Every business owner knows that having a business continuity plan (BCP) is crucial to surviving any disaster. However, some still tend to overlook certain aspects of a BCP strategy, causing the plan to go up in flames. Ensure a solid BCP by knowing these five critical mistakes to avoid.
Electronic medical records (EMRs) digitize your paper medical records and, when properly implemented, can generate a positive return on investment and improve organizational efficiency. The major drawbacks of paperwork are that it hinders a healthcare institution’s ability to treat patients and slows down processes.
More than being a global health crisis, the COVID-19 pandemic is also upending the global economy. Many businesses find themselves facing the grim reality that if they don’t find a way to adapt to the crisis, they’ll end up closing their doors for good.
The global pandemic hasn’t defeated many hard-working managers and teams. They’re protecting themselves from the virus, meeting deadlines, collaborating on projects, and hitting business goals, all while working from home. In this article, we’ll go through a list of the essentials tools for the new normal that is remote working.
Business continuity plans are designed to protect an organization's critical data in case of a crisis, but employees are also a part of that equation. If you want a strong business continuity plan, it’s imperative you avoid the following mistakes.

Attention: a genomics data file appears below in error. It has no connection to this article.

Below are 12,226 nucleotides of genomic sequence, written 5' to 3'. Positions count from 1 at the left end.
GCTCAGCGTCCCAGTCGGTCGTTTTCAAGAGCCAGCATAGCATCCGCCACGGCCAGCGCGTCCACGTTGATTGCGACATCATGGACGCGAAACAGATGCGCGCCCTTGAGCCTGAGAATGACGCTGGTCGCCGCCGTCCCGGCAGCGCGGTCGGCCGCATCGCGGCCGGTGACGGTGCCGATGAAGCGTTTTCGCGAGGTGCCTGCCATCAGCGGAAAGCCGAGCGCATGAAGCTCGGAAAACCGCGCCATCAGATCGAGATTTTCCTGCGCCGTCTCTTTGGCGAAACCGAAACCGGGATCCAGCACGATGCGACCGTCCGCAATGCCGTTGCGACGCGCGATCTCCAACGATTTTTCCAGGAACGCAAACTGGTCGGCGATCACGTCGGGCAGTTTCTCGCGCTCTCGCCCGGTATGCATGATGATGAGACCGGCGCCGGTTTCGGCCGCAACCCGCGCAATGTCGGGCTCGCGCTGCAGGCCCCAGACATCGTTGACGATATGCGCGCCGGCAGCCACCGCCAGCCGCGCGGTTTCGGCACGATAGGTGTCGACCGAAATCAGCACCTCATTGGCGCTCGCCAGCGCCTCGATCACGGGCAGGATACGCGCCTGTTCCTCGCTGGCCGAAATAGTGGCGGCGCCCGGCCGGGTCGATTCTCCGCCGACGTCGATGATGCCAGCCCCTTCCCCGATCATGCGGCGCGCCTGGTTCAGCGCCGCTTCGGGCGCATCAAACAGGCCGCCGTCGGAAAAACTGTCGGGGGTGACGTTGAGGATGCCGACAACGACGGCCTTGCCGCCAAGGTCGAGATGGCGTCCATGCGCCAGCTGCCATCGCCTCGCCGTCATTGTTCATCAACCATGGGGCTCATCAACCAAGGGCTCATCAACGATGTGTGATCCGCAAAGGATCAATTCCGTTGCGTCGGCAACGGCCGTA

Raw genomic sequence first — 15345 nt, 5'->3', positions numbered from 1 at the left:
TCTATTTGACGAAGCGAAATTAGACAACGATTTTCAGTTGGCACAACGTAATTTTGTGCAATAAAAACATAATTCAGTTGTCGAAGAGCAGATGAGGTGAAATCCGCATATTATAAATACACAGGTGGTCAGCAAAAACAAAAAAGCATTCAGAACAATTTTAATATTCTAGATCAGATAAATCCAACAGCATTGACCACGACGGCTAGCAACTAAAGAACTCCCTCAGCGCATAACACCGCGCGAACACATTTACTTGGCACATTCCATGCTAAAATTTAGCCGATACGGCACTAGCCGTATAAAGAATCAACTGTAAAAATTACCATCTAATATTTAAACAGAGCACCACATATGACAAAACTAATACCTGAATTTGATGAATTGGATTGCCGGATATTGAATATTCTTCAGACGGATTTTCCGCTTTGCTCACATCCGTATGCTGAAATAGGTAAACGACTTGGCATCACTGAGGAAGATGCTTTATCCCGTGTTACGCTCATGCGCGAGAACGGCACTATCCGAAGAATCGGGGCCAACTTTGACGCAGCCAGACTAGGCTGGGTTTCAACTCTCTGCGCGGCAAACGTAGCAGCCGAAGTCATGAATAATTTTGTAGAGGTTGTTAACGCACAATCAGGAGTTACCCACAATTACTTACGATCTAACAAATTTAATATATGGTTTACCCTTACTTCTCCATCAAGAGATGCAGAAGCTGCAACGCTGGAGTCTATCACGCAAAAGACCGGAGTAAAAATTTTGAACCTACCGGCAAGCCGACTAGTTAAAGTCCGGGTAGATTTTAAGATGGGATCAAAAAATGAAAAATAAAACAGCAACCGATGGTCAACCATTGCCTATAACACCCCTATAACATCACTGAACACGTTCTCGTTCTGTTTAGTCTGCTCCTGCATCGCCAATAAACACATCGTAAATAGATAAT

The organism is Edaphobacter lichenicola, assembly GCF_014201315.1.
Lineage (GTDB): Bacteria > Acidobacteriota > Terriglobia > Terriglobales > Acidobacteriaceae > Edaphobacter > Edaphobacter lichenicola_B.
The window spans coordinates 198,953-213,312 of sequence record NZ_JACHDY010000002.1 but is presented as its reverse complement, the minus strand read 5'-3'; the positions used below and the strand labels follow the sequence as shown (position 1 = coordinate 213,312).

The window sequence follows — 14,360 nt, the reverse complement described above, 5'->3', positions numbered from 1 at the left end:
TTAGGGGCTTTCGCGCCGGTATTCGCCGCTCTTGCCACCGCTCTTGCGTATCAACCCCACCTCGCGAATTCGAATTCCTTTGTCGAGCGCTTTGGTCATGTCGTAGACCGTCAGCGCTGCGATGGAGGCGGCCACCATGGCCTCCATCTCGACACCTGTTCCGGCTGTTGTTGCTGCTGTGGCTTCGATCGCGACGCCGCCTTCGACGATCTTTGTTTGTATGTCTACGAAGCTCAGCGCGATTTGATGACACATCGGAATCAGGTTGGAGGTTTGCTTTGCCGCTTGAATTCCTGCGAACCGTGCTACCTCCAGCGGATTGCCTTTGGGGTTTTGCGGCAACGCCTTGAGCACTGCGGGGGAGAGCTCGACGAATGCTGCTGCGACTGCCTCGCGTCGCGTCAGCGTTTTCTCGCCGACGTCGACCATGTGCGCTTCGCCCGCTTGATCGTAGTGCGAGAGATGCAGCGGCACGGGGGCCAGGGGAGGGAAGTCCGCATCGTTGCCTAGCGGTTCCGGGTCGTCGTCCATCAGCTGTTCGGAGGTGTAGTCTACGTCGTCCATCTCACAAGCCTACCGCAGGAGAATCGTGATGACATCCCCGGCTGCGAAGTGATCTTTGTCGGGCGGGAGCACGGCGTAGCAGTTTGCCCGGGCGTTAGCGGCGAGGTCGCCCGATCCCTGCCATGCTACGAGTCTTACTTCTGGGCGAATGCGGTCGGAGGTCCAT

Mistake #1: Failing to plan for employees
Companies that survive unexpected incidents are the ones that thought about their employees’ needs.
Most business owners are quick to think that utilizing mobile devices automatically leads to more productivity. Unfortunately, this is not always true. A poor mobile device policy can actually lead to burnout and see your employees become overwhelmed by technology.
When your employees see snow on the ground, the thought of a day off immediately pops into their heads. Of course your customers are still reliant on you to provide the goods and services they have come to expect from your business. Before a storm hits, you should be communicating with both staff and clients to inform them of the situation.